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Read this book if you want to know what China’s citizens really think about their government

- October 4, 2016
Chinese President Xi Jinping, left, shakes hands with Belarusian President Alexander Lukashenko in Beijing on Sept. 29. (Mark Schiefelbein/AP)

In 2010 and 2014, political scientist Bruce Dickson collaborated with Chinese scholars to survey public perceptions of China’s ruling Communist Party. Researchers conducted face-to-face interviews with some 4,000 people in 50 cities across the country. The results may come as a surprise: The regime enjoys high levels of popular support. In his new book, “The Dictator’s Dilemma,” Dickson explains why the regime remains so popular and argues that, contrary to popular belief, China may not be headed toward democracy.

Dickson discussed his findings in a recent interview, which has been edited and condensed.

What surprised you the most about the survey results?

The surveys asked a variety of basic questions about people’s political attitudes, social values and assessment of broad public goods like the environment, health care, education, elderly care and transportation. They also asked more detailed questions about specific policy areas, like health care and education, and about corruption, trust in government and satisfaction with the government’s work. In many ways, my findings were consistent with just about every other survey I’ve seen coming out of China: No matter how you measure it, no matter what questions you ask, the results always indicate that the vast majority of people are truly satisfied with the status quo.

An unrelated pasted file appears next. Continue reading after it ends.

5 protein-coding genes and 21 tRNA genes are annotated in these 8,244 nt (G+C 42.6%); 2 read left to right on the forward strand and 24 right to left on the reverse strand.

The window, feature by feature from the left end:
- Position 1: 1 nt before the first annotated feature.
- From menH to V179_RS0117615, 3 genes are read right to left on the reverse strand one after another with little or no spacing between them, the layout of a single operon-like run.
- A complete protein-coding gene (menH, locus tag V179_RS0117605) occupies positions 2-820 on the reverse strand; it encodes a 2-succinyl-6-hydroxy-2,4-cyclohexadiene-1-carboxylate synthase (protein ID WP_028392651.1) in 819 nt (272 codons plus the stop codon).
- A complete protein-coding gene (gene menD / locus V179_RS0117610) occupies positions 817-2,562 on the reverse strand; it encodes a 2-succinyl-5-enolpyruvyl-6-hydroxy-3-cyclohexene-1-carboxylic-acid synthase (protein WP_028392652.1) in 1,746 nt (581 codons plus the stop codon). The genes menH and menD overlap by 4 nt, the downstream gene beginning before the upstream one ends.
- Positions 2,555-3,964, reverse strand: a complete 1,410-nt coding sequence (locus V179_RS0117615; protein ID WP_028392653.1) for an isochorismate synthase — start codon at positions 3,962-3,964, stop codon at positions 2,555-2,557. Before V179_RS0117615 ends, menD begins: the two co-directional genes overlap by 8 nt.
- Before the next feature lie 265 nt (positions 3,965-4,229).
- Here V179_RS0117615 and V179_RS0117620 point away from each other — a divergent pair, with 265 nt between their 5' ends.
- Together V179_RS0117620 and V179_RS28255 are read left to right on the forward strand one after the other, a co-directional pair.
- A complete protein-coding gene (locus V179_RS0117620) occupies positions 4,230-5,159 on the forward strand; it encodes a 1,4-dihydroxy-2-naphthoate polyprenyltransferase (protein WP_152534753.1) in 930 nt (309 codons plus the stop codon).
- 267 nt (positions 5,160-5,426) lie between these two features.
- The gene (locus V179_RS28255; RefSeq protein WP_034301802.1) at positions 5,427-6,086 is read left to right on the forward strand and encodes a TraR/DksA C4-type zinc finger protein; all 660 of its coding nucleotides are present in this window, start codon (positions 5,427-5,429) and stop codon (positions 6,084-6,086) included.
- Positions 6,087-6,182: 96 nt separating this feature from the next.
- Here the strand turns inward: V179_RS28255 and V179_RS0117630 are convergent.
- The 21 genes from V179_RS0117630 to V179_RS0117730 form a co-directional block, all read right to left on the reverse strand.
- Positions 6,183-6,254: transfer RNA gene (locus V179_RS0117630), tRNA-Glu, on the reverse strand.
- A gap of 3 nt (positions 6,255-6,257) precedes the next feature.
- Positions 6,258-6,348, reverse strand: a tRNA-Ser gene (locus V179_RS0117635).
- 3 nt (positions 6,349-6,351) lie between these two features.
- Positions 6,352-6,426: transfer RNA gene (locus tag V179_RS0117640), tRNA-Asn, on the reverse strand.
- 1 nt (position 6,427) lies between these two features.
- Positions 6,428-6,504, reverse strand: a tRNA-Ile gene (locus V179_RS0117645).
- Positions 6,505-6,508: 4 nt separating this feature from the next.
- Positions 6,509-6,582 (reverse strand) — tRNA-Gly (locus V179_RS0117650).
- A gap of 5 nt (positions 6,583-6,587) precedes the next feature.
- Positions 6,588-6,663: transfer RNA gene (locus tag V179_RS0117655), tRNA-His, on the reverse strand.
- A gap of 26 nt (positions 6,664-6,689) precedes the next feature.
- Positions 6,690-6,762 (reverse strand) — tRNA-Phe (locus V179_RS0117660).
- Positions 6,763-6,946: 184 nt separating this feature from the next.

There were two things that surprised me most. One was that people said that their incomes were rising and that they remained optimistic about further income gains in the future, despite the fact that the economy is currently slowing down. Some people have suggested that the slowdown could pose a legitimacy crisis for the party, but so long as incomes continue to rise, “pocketbook” factors [one’s personal financial situation] seem to outweigh “sociotropic” ones [one’s assessment of the state of the broader economy].